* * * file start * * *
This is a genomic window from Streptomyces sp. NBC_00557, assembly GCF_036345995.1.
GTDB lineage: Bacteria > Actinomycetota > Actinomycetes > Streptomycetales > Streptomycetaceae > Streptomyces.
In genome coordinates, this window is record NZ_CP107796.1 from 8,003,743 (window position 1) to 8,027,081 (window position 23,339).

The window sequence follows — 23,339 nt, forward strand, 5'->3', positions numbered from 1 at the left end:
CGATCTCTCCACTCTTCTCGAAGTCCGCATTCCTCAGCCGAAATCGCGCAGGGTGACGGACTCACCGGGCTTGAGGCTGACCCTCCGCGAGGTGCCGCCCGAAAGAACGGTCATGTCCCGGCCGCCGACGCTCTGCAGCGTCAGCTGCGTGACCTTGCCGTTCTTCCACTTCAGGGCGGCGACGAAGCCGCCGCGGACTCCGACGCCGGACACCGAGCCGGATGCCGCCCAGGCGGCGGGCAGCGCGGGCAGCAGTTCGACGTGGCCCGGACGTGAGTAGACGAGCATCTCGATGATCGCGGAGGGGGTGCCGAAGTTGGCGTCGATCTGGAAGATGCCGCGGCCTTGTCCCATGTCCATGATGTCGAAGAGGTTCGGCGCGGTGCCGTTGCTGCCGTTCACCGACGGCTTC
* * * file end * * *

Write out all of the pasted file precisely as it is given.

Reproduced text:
This is a genomic window from Streptomyces sp. NBC_00557, assembly GCF_036345995.1.
GTDB lineage: Bacteria > Actinomycetota > Actinomycetes > Streptomycetales > Streptomycetaceae > Streptomyces.
In genome coordinates, this window is record NZ_CP107796.1 from 8,003,743 (window position 1) to 8,027,081 (window position 23,339).

The window sequence follows — 23,339 nt, forward strand, 5'->3', positions numbered from 1 at the left end:
CGATCTCTCCACTCTTCTCGAAGTCCGCATTCCTCAGCCGAAATCGCGCAGGGTGACGGACTCACCGGGCTTGAGGCTGACCCTCCGCGAGGTGCCGCCCGAAAGAACGGTCATGTCCCGGCCGCCGACGCTCTGCAGCGTCAGCTGCGTGACCTTGCCGTTCTTCCACTTCAGGGCGGCGACGAAGCCGCCGCGGACTCCGACGCCGGACACCGAGCCGGATGCCGCCCAGGCGGCGGGCAGCGCGGGCAGCAGTTCGACGTGGCCCGGACGTGAGTAGACGAGCATCTCGATGATCGCGGAGGGGGTGCCGAAGTTGGCGTCGATCTGGAAGATGCCGCGGCCTTGTCCCATGTCCATGATGTCGAAGAGGTTCGGCGCGGTGCCGTTGCTGCCGTTCACCGACGGCTTC